In order for this guy to get any more business from me, he needs to wait around until I get the urge or need to go in there again. Of course, this assumes, I haven't stopped at Jos. A Banks or some other place in the meantime. Been there too, but don't have a "guy". It seems like an obvious opportunity to just learn what I like and then call periodically with some suggestions of things on sale in my size, color, whatever. Heck, he could have a sale opportunity any time he wanted with any one of his hundreds of customers. Don't ya think?

He could ask questions like, what do you think you'll want to be buying soon? Any special occasions coming up? What's your favorite shirt? Then he could plan out some strategic contacts over the next 12 months to have me come in to see some special selections. Or, he might even send them to me for approval.

While I'm in the store getting what I'm getting, he might say, "How's your belt collection doing? Need any new ones? How about ties? Ready for a nice silk solid? How's your shoe collection? These are all missed opportunities, so far. At both places.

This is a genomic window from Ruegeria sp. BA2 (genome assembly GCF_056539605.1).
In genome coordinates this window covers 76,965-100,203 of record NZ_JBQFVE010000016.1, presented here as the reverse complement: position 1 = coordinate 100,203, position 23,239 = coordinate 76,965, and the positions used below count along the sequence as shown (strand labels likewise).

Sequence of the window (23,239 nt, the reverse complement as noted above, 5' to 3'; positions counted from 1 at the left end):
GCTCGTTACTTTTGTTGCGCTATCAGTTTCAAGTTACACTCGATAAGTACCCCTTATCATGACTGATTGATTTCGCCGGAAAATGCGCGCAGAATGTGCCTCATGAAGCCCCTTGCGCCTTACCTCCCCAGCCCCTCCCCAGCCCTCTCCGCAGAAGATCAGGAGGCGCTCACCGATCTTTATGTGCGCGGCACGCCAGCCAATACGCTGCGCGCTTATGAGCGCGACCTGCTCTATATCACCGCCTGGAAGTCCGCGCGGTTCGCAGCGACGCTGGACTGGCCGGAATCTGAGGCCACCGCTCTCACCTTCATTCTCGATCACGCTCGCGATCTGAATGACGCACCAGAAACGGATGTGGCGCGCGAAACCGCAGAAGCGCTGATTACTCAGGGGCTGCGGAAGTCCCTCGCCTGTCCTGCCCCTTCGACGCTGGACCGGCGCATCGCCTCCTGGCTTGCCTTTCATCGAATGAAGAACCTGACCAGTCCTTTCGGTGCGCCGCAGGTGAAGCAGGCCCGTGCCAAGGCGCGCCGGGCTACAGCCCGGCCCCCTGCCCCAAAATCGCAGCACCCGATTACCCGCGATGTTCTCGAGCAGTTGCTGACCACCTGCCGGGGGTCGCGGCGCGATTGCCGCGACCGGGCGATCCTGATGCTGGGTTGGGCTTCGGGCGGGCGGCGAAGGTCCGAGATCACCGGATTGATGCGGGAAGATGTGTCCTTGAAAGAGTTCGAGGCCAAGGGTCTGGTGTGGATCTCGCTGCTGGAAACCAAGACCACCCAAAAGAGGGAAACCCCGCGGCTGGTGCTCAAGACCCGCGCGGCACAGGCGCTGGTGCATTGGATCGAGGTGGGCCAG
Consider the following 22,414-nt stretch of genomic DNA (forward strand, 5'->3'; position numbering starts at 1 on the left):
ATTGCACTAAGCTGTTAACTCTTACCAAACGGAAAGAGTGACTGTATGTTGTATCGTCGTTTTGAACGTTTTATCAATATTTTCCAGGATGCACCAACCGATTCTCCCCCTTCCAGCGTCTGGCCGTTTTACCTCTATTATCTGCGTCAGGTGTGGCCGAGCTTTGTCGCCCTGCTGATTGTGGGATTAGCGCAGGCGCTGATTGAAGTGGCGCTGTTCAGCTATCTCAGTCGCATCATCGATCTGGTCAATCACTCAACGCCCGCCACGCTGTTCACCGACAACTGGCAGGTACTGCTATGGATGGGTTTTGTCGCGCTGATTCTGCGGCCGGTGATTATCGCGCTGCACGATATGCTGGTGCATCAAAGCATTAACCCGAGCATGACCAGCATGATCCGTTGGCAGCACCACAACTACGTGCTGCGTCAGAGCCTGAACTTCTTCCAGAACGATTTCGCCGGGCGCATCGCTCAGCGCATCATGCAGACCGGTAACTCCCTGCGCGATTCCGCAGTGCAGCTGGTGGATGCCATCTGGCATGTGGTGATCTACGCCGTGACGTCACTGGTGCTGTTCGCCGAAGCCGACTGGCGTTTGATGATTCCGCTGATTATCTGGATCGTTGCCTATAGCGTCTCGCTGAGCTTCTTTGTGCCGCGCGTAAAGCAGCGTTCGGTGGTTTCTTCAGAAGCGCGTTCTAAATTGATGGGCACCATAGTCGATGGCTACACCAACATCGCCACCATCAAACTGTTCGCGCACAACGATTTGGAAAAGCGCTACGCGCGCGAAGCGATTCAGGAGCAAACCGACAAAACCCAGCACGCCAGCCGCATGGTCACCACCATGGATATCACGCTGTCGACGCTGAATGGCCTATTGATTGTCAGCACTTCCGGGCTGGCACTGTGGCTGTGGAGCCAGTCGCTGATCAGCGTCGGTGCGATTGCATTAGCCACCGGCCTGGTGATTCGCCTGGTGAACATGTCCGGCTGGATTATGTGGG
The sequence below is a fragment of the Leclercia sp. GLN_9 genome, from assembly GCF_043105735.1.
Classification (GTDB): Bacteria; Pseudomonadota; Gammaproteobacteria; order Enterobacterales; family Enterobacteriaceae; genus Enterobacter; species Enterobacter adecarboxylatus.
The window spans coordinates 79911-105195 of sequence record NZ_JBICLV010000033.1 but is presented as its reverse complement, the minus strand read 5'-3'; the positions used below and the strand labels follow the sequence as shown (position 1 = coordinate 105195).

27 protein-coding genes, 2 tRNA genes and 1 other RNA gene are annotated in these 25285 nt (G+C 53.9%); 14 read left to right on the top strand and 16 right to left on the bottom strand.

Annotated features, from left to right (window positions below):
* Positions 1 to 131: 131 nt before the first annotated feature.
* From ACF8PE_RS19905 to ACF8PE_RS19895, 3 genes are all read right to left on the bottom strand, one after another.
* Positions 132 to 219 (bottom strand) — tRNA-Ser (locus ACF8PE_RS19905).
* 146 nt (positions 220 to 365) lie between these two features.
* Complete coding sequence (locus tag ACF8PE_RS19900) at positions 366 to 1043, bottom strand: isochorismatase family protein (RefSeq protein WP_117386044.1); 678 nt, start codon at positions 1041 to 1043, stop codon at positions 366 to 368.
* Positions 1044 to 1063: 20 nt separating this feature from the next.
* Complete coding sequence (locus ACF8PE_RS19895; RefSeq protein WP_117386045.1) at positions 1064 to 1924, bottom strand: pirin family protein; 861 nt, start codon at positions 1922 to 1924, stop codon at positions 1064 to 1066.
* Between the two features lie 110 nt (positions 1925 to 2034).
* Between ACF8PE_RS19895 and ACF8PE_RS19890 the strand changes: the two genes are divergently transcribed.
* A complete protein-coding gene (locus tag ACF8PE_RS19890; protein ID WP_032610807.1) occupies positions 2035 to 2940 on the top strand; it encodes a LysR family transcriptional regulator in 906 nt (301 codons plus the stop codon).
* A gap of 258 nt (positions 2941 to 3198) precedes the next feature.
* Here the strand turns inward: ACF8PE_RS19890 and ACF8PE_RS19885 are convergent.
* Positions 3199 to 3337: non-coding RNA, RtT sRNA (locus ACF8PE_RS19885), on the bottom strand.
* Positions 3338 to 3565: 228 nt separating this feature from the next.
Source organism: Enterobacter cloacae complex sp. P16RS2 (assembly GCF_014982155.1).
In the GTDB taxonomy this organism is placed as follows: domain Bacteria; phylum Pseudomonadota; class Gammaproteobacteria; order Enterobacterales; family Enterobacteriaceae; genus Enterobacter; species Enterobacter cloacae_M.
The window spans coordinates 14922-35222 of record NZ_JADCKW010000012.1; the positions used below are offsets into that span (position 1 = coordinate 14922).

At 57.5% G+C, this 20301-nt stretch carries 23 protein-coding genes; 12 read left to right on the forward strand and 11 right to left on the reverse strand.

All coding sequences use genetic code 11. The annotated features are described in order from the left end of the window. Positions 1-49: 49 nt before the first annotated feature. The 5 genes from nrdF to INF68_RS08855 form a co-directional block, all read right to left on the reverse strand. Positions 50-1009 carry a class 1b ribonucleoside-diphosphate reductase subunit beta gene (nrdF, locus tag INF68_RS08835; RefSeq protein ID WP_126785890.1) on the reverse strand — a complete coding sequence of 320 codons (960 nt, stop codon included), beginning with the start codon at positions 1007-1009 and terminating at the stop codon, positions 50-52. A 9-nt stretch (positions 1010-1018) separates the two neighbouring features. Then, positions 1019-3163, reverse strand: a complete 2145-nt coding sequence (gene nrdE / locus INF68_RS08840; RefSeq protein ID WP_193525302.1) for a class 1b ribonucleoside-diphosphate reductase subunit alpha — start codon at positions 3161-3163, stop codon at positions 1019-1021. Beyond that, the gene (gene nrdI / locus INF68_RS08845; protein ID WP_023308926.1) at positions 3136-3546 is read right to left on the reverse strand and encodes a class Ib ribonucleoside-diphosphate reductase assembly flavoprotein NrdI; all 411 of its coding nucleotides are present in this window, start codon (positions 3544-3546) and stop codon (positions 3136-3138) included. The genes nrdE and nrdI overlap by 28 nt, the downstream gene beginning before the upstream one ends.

Here's the real interesting part: I would absolutely so love it if they would follow up with me like that. It would be so cool. I would buy a lot more clothing. I have a need for their product and for their service. I only get the product when I get around to it (which isn't often enough for my wife), but the service is not very effective. Seems like there are so many sales going unnoticed.

Monday, January 19, 2009

Great Dealer Websites: Winkel GMC

This is a new spot in our Commercial Truck Success IdeaLetter where we share great dealer commercial websites that we find or are sent to us. Since we also build websites for commercial dealers, we are always looking for those who stand out ahead in website thinking.

This time the spotlight is on: